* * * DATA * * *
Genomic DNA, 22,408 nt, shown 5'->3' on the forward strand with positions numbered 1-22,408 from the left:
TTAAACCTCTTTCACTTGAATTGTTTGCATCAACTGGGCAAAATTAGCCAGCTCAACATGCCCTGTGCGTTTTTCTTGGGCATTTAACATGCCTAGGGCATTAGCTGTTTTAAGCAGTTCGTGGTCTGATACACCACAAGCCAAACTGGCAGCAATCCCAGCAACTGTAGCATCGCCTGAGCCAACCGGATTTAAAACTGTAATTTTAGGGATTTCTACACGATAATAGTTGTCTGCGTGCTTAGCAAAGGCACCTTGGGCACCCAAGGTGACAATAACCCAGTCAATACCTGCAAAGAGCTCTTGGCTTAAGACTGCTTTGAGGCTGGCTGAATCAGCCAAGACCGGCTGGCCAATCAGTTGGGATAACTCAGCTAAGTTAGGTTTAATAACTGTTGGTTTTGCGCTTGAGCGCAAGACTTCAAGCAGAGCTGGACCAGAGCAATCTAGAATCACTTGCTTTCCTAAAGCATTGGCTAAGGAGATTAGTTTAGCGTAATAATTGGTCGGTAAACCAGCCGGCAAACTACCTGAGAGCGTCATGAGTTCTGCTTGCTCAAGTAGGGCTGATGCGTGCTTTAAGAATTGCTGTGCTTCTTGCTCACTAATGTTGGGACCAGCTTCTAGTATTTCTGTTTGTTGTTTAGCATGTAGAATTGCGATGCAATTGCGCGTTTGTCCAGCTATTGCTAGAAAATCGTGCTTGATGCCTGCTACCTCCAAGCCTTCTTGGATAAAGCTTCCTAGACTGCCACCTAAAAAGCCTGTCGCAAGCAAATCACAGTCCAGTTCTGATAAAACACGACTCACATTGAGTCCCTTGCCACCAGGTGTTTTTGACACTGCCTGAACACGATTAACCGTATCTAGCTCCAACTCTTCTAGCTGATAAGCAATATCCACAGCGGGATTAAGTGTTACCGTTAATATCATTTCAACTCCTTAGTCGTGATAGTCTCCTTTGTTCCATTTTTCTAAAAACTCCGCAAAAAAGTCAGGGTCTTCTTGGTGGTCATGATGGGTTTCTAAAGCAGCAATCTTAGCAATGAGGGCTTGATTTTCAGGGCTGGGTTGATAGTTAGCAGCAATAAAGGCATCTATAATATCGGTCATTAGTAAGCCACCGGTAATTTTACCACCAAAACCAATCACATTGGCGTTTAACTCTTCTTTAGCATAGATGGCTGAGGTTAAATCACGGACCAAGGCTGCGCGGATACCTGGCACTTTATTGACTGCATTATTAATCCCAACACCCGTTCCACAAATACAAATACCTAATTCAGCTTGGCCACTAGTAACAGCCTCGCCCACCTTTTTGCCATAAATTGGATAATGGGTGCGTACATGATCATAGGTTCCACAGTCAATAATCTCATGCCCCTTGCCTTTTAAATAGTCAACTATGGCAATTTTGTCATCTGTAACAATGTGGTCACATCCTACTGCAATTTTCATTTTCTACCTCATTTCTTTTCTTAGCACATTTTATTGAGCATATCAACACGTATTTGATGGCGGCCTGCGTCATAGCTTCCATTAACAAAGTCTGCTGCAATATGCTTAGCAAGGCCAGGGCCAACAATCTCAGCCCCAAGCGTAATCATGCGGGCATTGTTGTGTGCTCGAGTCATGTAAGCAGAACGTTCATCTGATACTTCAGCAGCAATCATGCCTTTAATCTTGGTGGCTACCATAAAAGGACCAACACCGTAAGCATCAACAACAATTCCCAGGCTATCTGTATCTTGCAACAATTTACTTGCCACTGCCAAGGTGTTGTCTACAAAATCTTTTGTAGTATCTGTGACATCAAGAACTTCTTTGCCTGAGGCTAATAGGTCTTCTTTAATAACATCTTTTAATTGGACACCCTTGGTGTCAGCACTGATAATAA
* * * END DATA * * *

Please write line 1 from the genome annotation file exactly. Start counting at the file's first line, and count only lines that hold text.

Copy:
Genomic DNA, 22,408 nt, shown 5'->3' on the forward strand with positions numbered 1-22,408 from the left: